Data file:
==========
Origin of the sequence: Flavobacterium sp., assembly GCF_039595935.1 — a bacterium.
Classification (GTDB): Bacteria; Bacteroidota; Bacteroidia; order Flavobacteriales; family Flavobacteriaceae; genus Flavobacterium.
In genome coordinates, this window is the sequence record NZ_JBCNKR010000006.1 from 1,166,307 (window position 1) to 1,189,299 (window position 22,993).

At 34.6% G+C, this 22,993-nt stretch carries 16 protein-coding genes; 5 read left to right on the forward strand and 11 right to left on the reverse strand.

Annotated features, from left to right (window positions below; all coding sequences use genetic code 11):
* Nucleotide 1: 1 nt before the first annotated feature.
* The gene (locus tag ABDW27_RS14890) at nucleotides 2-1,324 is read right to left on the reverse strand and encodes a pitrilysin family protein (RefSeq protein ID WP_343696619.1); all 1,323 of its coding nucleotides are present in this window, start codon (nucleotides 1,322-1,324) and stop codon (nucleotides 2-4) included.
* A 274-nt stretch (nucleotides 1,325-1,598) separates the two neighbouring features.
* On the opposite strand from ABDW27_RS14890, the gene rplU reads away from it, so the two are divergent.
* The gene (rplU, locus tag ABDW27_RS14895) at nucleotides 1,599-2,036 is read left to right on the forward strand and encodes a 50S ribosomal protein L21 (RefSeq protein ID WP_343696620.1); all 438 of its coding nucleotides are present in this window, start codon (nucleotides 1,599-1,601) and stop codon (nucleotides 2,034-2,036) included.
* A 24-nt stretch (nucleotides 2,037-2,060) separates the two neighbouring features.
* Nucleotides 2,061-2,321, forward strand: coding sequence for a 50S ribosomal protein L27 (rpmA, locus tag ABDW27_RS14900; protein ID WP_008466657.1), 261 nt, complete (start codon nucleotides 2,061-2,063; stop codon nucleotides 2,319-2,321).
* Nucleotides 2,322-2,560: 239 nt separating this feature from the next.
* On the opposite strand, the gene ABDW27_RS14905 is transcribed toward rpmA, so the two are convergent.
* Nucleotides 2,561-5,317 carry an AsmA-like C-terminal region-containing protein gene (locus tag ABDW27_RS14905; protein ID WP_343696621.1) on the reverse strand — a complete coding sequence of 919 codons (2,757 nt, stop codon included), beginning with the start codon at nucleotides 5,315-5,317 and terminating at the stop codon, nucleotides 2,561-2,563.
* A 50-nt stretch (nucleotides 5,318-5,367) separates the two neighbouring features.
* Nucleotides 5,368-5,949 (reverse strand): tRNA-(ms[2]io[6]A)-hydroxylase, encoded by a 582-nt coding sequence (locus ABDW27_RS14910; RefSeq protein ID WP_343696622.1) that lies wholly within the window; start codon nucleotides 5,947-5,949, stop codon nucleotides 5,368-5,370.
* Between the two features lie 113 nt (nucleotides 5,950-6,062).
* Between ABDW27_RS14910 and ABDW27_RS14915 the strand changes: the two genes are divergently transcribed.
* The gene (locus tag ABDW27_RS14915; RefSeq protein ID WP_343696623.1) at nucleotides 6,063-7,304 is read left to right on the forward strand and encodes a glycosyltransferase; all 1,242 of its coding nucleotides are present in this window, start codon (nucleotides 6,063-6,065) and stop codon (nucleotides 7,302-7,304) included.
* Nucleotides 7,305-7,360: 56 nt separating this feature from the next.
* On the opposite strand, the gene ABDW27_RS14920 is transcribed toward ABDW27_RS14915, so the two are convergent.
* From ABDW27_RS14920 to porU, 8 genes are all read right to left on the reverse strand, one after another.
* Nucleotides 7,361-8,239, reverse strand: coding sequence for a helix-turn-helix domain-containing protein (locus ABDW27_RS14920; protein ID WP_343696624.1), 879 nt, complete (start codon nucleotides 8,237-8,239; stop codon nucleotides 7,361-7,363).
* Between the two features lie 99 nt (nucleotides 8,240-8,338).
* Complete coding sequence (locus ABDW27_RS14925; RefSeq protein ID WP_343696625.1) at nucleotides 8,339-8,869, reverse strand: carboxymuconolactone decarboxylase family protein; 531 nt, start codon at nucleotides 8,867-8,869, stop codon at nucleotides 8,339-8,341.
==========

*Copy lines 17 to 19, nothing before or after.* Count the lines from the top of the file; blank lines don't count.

* Nucleotides 5,368-5,949 (reverse strand): tRNA-(ms[2]io[6]A)-hydroxylase, encoded by a 582-nt coding sequence (locus ABDW27_RS14910; RefSeq protein ID WP_343696622.1) that lies wholly within the window; start codon nucleotides 5,947-5,949, stop codon nucleotides 5,368-5,370.
* Between the two features lie 113 nt (nucleotides 5,950-6,062).
* Between ABDW27_RS14910 and ABDW27_RS14915 the strand changes: the two genes are divergently transcribed.